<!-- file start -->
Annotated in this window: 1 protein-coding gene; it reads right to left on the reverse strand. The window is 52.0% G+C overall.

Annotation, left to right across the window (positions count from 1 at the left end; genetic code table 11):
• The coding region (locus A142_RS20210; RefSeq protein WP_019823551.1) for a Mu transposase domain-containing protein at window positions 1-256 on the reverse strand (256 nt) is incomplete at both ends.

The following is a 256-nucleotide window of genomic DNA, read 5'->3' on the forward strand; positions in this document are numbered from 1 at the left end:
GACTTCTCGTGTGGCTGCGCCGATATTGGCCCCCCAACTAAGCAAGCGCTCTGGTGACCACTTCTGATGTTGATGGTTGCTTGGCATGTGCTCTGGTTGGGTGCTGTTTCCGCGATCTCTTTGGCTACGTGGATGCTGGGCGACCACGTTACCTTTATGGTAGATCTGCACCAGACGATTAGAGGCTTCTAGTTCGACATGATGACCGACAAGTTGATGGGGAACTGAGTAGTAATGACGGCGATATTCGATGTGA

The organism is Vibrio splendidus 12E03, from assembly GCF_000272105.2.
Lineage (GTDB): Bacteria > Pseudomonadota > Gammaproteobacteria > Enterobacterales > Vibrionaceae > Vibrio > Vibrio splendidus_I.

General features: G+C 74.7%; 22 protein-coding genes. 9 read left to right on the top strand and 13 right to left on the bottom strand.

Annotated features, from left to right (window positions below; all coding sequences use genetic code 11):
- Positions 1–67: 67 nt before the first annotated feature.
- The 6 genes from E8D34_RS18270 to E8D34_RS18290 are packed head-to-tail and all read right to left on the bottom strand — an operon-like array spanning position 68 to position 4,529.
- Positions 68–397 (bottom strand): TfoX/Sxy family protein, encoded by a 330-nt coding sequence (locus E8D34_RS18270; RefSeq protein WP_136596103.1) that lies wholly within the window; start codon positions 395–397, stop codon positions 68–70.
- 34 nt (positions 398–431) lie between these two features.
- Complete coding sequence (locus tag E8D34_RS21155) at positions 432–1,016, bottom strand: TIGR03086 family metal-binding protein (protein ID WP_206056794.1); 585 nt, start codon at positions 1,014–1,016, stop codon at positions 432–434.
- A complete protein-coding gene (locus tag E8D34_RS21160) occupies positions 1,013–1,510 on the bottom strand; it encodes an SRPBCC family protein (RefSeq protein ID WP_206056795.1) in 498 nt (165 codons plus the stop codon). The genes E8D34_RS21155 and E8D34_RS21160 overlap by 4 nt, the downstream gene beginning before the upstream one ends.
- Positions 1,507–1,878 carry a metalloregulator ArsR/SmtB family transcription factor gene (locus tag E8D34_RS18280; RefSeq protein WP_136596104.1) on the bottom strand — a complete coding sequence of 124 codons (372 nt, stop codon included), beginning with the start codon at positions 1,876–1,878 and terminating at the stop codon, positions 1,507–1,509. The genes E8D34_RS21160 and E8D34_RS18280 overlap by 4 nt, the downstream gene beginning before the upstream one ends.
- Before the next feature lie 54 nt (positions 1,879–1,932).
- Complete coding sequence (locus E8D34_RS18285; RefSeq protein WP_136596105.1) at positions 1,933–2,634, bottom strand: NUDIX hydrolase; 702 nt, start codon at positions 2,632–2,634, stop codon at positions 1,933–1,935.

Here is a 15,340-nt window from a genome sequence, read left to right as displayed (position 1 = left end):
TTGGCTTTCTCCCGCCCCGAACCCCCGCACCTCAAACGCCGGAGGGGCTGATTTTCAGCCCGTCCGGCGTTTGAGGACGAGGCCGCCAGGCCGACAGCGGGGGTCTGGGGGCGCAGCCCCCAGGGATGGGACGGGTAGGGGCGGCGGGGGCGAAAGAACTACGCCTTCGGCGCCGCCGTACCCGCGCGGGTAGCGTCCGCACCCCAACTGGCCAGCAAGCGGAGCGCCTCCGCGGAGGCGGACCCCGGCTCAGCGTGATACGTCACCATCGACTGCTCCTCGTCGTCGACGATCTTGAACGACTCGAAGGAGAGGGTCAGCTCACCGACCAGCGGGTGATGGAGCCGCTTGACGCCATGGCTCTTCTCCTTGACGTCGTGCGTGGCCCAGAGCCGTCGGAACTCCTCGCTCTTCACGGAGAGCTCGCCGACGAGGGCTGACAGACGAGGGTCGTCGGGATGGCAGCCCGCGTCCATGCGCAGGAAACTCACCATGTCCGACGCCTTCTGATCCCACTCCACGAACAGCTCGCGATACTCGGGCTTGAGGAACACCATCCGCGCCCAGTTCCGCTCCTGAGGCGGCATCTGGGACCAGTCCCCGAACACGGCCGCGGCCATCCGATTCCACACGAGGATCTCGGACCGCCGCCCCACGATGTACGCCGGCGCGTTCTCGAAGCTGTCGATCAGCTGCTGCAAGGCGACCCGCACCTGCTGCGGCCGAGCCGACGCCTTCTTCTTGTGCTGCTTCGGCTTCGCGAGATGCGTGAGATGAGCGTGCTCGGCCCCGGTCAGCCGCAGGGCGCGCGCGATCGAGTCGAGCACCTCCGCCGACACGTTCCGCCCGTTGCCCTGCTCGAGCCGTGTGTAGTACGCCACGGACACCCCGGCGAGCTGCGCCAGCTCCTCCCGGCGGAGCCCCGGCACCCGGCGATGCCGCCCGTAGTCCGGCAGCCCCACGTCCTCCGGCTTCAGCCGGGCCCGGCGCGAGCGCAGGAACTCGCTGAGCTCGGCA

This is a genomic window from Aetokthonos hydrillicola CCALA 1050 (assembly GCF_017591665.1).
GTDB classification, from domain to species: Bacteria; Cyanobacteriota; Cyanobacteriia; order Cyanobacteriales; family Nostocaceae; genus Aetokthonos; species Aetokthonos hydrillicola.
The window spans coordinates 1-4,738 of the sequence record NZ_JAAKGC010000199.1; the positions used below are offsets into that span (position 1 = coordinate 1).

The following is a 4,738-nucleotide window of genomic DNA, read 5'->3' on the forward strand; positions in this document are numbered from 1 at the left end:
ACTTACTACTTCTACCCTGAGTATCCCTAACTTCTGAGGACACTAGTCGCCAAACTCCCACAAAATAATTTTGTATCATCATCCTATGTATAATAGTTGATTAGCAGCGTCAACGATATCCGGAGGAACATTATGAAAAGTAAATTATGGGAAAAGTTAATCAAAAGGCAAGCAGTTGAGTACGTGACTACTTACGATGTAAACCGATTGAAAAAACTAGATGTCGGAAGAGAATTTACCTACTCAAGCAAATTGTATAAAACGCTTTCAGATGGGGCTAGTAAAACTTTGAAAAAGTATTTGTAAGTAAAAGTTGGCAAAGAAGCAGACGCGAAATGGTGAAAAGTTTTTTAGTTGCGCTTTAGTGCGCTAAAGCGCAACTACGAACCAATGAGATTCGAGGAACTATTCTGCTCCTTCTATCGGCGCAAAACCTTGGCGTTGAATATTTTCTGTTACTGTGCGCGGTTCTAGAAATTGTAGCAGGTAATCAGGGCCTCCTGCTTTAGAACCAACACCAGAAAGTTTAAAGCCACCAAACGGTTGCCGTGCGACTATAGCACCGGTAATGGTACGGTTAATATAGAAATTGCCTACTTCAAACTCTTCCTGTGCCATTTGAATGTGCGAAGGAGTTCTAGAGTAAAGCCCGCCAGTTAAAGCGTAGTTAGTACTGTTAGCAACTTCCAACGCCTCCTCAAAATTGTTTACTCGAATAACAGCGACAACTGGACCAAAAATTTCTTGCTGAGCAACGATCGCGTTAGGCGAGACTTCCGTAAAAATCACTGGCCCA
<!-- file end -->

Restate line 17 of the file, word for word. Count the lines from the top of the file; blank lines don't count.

- Before the next feature lie 54 nt (positions 1,879–1,932).